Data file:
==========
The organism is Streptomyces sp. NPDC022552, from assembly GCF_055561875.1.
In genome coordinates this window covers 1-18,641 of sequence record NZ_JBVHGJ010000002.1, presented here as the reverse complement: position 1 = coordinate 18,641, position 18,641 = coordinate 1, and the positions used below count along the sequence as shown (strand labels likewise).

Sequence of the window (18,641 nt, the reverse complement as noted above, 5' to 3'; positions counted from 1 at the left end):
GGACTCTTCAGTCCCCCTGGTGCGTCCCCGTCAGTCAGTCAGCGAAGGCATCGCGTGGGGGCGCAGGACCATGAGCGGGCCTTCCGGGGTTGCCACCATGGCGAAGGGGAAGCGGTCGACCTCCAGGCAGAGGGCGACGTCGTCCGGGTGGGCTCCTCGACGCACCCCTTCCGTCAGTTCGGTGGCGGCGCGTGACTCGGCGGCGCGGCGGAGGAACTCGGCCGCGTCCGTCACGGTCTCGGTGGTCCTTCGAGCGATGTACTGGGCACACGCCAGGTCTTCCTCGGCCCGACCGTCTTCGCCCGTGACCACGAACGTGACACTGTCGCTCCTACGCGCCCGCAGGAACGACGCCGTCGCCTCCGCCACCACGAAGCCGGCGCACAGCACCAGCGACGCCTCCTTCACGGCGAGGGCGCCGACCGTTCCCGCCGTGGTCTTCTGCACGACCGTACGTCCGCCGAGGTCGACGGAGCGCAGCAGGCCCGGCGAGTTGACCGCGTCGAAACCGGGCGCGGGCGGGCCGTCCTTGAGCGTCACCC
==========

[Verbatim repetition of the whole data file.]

The organism is Streptomyces sp. NPDC022552, from assembly GCF_055561875.1.
In genome coordinates this window covers 1-18,641 of sequence record NZ_JBVHGJ010000002.1, presented here as the reverse complement: position 1 = coordinate 18,641, position 18,641 = coordinate 1, and the positions used below count along the sequence as shown (strand labels likewise).

Sequence of the window (18,641 nt, the reverse complement as noted above, 5' to 3'; positions counted from 1 at the left end):
GGACTCTTCAGTCCCCCTGGTGCGTCCCCGTCAGTCAGTCAGCGAAGGCATCGCGTGGGGGCGCAGGACCATGAGCGGGCCTTCCGGGGTTGCCACCATGGCGAAGGGGAAGCGGTCGACCTCCAGGCAGAGGGCGACGTCGTCCGGGTGGGCTCCTCGACGCACCCCTTCCGTCAGTTCGGTGGCGGCGCGTGACTCGGCGGCGCGGCGGAGGAACTCGGCCGCGTCCGTCACGGTCTCGGTGGTCCTTCGAGCGATGTACTGGGCACACGCCAGGTCTTCCTCGGCCCGACCGTCTTCGCCCGTGACCACGAACGTGACACTGTCGCTCCTACGCGCCCGCAGGAACGACGCCGTCGCCTCCGCCACCACGAAGCCGGCGCACAGCACCAGCGACGCCTCCTTCACGGCGAGGGCGCCGACCGTTCCCGCCGTGGTCTTCTGCACGACCGTACGTCCGCCGAGGTCGACGGAGCGCAGCAGGCCCGGCGAGTTGACCGCGTCGAAACCGGGCGCGGGCGGGCCGTCCTTGAGCGTCACCC